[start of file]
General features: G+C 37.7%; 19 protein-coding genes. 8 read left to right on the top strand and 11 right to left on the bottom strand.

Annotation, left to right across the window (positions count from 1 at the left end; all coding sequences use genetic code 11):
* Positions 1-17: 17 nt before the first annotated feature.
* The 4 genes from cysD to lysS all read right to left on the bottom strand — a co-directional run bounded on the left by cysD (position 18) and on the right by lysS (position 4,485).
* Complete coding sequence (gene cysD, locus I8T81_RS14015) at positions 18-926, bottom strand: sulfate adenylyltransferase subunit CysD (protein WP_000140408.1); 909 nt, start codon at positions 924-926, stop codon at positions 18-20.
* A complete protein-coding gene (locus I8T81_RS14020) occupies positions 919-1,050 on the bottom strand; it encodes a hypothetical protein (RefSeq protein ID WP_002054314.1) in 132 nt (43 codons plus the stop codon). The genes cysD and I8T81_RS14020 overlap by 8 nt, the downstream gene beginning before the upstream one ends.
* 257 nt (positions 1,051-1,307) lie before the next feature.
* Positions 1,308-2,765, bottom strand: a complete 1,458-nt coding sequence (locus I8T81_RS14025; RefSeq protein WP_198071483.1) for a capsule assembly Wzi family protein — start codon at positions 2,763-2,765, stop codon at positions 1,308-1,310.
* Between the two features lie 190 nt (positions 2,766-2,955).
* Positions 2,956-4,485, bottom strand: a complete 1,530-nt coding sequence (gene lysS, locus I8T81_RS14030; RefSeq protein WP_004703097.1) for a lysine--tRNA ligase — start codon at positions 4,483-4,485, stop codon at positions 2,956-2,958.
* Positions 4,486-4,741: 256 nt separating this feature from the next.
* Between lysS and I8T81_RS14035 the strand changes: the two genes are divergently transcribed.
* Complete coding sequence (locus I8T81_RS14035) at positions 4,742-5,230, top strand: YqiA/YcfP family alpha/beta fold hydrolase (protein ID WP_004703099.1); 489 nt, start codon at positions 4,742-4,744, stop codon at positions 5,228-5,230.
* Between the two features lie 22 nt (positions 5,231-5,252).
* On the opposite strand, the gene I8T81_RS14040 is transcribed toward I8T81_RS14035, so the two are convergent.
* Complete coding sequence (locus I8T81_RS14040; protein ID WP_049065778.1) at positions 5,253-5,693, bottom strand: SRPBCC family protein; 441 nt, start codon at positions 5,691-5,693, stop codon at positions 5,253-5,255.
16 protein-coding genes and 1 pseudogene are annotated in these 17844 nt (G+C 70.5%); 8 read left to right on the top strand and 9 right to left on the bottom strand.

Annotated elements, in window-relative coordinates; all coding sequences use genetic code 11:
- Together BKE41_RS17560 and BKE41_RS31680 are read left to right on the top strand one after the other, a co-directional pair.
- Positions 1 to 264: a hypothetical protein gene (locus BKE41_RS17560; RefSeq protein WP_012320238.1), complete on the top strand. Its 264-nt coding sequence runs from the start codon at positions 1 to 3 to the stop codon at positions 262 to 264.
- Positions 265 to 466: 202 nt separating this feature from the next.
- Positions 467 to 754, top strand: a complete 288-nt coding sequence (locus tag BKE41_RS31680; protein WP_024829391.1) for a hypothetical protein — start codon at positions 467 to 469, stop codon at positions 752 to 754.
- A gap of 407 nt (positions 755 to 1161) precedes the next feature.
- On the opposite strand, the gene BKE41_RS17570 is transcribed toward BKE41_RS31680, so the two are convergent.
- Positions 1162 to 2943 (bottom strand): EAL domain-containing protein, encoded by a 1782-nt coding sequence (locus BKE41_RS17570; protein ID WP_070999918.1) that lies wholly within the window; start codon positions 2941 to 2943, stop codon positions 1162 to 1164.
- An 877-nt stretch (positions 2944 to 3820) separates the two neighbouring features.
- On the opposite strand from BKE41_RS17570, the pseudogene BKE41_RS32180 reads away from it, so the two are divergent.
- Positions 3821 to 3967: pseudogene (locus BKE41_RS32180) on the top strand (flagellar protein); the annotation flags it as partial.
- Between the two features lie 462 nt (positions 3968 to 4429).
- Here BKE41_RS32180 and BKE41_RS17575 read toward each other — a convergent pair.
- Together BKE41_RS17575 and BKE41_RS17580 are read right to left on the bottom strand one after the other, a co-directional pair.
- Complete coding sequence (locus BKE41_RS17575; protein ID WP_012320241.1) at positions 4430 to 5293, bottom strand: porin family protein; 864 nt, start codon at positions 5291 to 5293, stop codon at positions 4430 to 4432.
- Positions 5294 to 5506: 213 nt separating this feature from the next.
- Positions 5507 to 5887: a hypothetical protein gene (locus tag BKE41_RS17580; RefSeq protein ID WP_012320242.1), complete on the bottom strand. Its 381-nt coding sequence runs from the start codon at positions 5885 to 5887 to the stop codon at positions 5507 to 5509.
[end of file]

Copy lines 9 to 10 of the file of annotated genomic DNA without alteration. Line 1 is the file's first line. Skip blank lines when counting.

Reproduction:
* Between the two features lie 190 nt (positions 2,766-2,955).
* Positions 2,956-4,485, bottom strand: a complete 1,530-nt coding sequence (gene lysS, locus I8T81_RS14030; RefSeq protein WP_004703097.1) for a lysine--tRNA ligase — start codon at positions 4,483-4,485, stop codon at positions 2,956-2,958.